1964 Orbitron

This one was designed as a futuristic interpretation of a “slingshot” dragster, with the driver sitting aft of the rear axle. In a radical departure from Roth’s other custom cars, this one’s 1955 Chevy small block (plucked from Ed’s daily driver and dressed up with Corvette valve covers) remained covered by a hood. Roth partly blamed this misstep for the car’s generally poor reception on the car-show circuit (he also blamed the then-rising Beatles for making young boys lust after guitars instead of cars). The three colored lights in the front were inspired by the cathode ray tubes in a color TV, which were supposed to combine to form a brilliant white beam of light (they didn’t). Roth sold the car in 1967 for $750 (about $5,650 today), and it eventually ended up outside an adult book store in Juarez, Mexico. A friend of Galpin Motors president Beau Boeckmann eventually rescued it and Galpin restored it to its current (and original) splendor.


1965 Surfite

This minimalist bespoke surfboard carrier was built on Austin Mini underpinnings, and includes a heavily chrome-plated Mini engine. It may not have made much of a splash on the show circuit, but it was featured in at least two movies: Beach Blanket Bingo, starring Frankie Avalon and Annette Funicello and Village of the Giants, with Beau Bridges and Tommy Kirk. The car’s current owners allege it was also in Bikini Beach (also starring Frankie and Annette), but there are no images to prove this on the Internet Movie Cars Database as there are for the first two.

1923 Tweedy Pie

This one was not originally built by Ed Roth, but rather by Bob Johnston of Orange County Ignitors between 1954 and ’56. The classic T-bucket features a 1923 Model T body widened 3 inches and channeled to fit down over a ’32 Ford frame. It was originally powered by a flathead Ford but got a ’57 Corvette engine swap sometime before it was shown at the 1959 Disneyland Car Club Day show. Ed Roth pinstriped this car when it was first painted, and he bought the car from Bob in 1962 for $1,150 (about $9,500 today) with royalty monies from sales of Outlaw model kits. Roth’s ownership earned Tweedy Pie a Revell model contract, and that one has sold 11 million copies.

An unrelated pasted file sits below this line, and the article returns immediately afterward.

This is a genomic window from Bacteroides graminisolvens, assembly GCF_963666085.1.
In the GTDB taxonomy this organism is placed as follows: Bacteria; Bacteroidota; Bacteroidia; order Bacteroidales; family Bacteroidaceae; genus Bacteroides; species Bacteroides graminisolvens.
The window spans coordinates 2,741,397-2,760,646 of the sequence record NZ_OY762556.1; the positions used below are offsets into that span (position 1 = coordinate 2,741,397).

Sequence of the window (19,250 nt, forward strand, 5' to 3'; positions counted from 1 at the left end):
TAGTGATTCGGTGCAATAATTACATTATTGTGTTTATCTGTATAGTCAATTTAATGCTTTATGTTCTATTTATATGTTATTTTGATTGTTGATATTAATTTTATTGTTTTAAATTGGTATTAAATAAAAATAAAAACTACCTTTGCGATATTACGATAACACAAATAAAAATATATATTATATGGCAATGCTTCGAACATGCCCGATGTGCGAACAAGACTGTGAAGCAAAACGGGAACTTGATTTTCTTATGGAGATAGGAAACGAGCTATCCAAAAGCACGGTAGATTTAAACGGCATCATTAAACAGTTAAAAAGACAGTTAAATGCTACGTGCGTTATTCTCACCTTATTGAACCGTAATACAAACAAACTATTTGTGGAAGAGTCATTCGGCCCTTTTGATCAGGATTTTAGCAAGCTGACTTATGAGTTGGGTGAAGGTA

1994 Beatnik Bandit II

The Roth-designed and -built Bandit was as a tribute to his best known custom car of the ’60s, with design cues inspired by, rather than lifted directly from, the original. Here, the bubble roof is tinted yellow and opens electrically. In place of the crazy joystick controller are more conventional controls with an electronic control panel for ancillaries. And instead of a conventional TV and rearview mirror, there’s a rearview camera monitor (they’re commonplace now, but were novel in 1994). Four headlights were a pretty new idea in 1960, and six were equally novel in the ’90s. The sides are adorned with stylized images of the Roth cartoon character Rat Fink. Power comes from an LT4 Corvette V-8 of the day, perhaps to allow Roth to enter Beatnik Bandit II in burn-out competitions. Revell obligingly developed a kit so that everyone’s 1/25th-scale Roth collection can be considered complete.

1956 Ford F-100

Roth bought this truck new for the same reason folks do today—to work for his business, hauling stuff and serving as a rolling advertisement. Toward that end, he painted the green truck white with a red flame job on the front. The flames served their purpose. Soon, lots of folks were coming to Ed in droves for flame paint jobs. He also air-brushed images like those found on his T-shirts onto a tonneau cover. As happens when any work truck ages, it was sold (in 1957) to a guy who eventually moved it to a farm in Oklahoma where it ended up in a barn for almost 50 years. That owner reportedly repainted it twice, but never altered the grille flames, which identified it as the Roth F-100. In 2016 Beau Boeckmann acquired the truck and Galpin commenced a thorough restoration, which included stripping off all the paint, painting it green, and then painting the white and flames over the green.